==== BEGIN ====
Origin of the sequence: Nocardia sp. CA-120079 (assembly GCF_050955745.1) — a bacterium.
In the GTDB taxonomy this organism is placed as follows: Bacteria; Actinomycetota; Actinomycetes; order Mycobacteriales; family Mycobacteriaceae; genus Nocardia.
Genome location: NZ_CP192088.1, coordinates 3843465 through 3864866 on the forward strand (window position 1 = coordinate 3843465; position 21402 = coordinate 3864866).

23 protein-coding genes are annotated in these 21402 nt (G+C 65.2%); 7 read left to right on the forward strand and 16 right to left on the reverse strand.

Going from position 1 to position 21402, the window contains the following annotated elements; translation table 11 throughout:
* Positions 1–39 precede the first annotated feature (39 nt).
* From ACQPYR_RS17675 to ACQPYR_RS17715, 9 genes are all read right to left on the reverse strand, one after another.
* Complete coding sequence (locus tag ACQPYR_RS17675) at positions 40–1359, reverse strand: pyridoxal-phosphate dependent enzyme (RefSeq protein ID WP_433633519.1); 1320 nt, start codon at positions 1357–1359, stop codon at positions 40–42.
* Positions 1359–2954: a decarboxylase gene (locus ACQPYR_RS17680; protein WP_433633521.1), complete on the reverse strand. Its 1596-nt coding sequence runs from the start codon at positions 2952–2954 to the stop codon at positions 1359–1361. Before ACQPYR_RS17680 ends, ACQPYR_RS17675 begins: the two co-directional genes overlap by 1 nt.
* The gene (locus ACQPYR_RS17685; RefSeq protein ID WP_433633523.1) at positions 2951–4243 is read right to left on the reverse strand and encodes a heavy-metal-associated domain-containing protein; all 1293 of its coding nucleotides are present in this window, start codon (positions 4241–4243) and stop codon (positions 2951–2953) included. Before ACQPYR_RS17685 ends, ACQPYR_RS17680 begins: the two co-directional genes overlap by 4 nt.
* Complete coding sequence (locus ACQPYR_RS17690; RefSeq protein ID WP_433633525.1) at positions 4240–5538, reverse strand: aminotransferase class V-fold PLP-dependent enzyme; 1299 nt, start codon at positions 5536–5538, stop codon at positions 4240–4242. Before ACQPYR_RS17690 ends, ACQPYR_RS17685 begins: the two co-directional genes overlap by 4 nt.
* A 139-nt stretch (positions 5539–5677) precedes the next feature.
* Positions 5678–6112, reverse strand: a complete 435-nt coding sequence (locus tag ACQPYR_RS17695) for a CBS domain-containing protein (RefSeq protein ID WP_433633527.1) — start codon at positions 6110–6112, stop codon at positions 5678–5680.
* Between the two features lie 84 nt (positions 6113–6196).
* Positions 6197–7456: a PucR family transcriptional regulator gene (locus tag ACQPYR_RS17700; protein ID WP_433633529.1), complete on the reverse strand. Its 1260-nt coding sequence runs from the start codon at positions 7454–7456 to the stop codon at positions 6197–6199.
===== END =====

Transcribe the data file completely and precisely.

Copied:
Origin of the sequence: Nocardia sp. CA-120079 (assembly GCF_050955745.1) — a bacterium.
In the GTDB taxonomy this organism is placed as follows: Bacteria; Actinomycetota; Actinomycetes; order Mycobacteriales; family Mycobacteriaceae; genus Nocardia.
Genome location: NZ_CP192088.1, coordinates 3843465 through 3864866 on the forward strand (window position 1 = coordinate 3843465; position 21402 = coordinate 3864866).

23 protein-coding genes are annotated in these 21402 nt (G+C 65.2%); 7 read left to right on the forward strand and 16 right to left on the reverse strand.

Going from position 1 to position 21402, the window contains the following annotated elements; translation table 11 throughout:
* Positions 1–39 precede the first annotated feature (39 nt).
* From ACQPYR_RS17675 to ACQPYR_RS17715, 9 genes are all read right to left on the reverse strand, one after another.
* Complete coding sequence (locus tag ACQPYR_RS17675) at positions 40–1359, reverse strand: pyridoxal-phosphate dependent enzyme (RefSeq protein ID WP_433633519.1); 1320 nt, start codon at positions 1357–1359, stop codon at positions 40–42.
* Positions 1359–2954: a decarboxylase gene (locus ACQPYR_RS17680; protein WP_433633521.1), complete on the reverse strand. Its 1596-nt coding sequence runs from the start codon at positions 2952–2954 to the stop codon at positions 1359–1361. Before ACQPYR_RS17680 ends, ACQPYR_RS17675 begins: the two co-directional genes overlap by 1 nt.
* The gene (locus ACQPYR_RS17685; RefSeq protein ID WP_433633523.1) at positions 2951–4243 is read right to left on the reverse strand and encodes a heavy-metal-associated domain-containing protein; all 1293 of its coding nucleotides are present in this window, start codon (positions 4241–4243) and stop codon (positions 2951–2953) included. Before ACQPYR_RS17685 ends, ACQPYR_RS17680 begins: the two co-directional genes overlap by 4 nt.
* Complete coding sequence (locus ACQPYR_RS17690; RefSeq protein ID WP_433633525.1) at positions 4240–5538, reverse strand: aminotransferase class V-fold PLP-dependent enzyme; 1299 nt, start codon at positions 5536–5538, stop codon at positions 4240–4242. Before ACQPYR_RS17690 ends, ACQPYR_RS17685 begins: the two co-directional genes overlap by 4 nt.
* A 139-nt stretch (positions 5539–5677) precedes the next feature.
* Positions 5678–6112, reverse strand: a complete 435-nt coding sequence (locus tag ACQPYR_RS17695) for a CBS domain-containing protein (RefSeq protein ID WP_433633527.1) — start codon at positions 6110–6112, stop codon at positions 5678–5680.
* Between the two features lie 84 nt (positions 6113–6196).
* Positions 6197–7456: a PucR family transcriptional regulator gene (locus tag ACQPYR_RS17700; protein ID WP_433633529.1), complete on the reverse strand. Its 1260-nt coding sequence runs from the start codon at positions 7454–7456 to the stop codon at positions 6197–6199.